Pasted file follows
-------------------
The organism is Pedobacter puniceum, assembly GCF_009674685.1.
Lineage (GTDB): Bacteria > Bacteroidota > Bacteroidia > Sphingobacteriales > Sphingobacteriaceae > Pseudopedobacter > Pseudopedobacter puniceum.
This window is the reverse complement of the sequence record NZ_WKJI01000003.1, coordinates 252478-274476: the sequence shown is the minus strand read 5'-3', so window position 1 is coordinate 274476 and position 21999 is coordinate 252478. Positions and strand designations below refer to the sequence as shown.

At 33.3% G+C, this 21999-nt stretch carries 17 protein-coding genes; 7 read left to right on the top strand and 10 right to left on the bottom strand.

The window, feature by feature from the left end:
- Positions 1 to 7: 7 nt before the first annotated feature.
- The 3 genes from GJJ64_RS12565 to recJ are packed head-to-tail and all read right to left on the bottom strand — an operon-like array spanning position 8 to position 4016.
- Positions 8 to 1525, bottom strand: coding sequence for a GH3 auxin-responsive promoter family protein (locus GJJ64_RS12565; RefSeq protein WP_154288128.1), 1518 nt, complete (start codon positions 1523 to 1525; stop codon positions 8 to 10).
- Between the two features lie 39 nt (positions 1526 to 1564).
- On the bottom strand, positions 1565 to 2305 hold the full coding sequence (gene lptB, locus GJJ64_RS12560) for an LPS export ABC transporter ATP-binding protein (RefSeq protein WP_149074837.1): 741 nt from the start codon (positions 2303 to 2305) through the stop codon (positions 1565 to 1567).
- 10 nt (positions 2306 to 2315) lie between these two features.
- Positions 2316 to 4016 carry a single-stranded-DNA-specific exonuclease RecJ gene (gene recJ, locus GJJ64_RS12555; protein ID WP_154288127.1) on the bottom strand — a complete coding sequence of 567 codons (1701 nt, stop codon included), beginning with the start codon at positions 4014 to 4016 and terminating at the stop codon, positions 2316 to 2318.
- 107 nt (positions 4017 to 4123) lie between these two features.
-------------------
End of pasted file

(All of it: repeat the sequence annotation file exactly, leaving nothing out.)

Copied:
The organism is Pedobacter puniceum, assembly GCF_009674685.1.
Lineage (GTDB): Bacteria > Bacteroidota > Bacteroidia > Sphingobacteriales > Sphingobacteriaceae > Pseudopedobacter > Pseudopedobacter puniceum.
This window is the reverse complement of the sequence record NZ_WKJI01000003.1, coordinates 252478-274476: the sequence shown is the minus strand read 5'-3', so window position 1 is coordinate 274476 and position 21999 is coordinate 252478. Positions and strand designations below refer to the sequence as shown.

At 33.3% G+C, this 21999-nt stretch carries 17 protein-coding genes; 7 read left to right on the top strand and 10 right to left on the bottom strand.

The window, feature by feature from the left end:
- Positions 1 to 7: 7 nt before the first annotated feature.
- The 3 genes from GJJ64_RS12565 to recJ are packed head-to-tail and all read right to left on the bottom strand — an operon-like array spanning position 8 to position 4016.
- Positions 8 to 1525, bottom strand: coding sequence for a GH3 auxin-responsive promoter family protein (locus GJJ64_RS12565; RefSeq protein WP_154288128.1), 1518 nt, complete (start codon positions 1523 to 1525; stop codon positions 8 to 10).
- Between the two features lie 39 nt (positions 1526 to 1564).
- On the bottom strand, positions 1565 to 2305 hold the full coding sequence (gene lptB, locus GJJ64_RS12560) for an LPS export ABC transporter ATP-binding protein (RefSeq protein WP_149074837.1): 741 nt from the start codon (positions 2303 to 2305) through the stop codon (positions 1565 to 1567).
- 10 nt (positions 2306 to 2315) lie between these two features.
- Positions 2316 to 4016 carry a single-stranded-DNA-specific exonuclease RecJ gene (gene recJ, locus GJJ64_RS12555; protein ID WP_154288127.1) on the bottom strand — a complete coding sequence of 567 codons (1701 nt, stop codon included), beginning with the start codon at positions 4014 to 4016 and terminating at the stop codon, positions 2316 to 2318.
- 107 nt (positions 4017 to 4123) lie between these two features.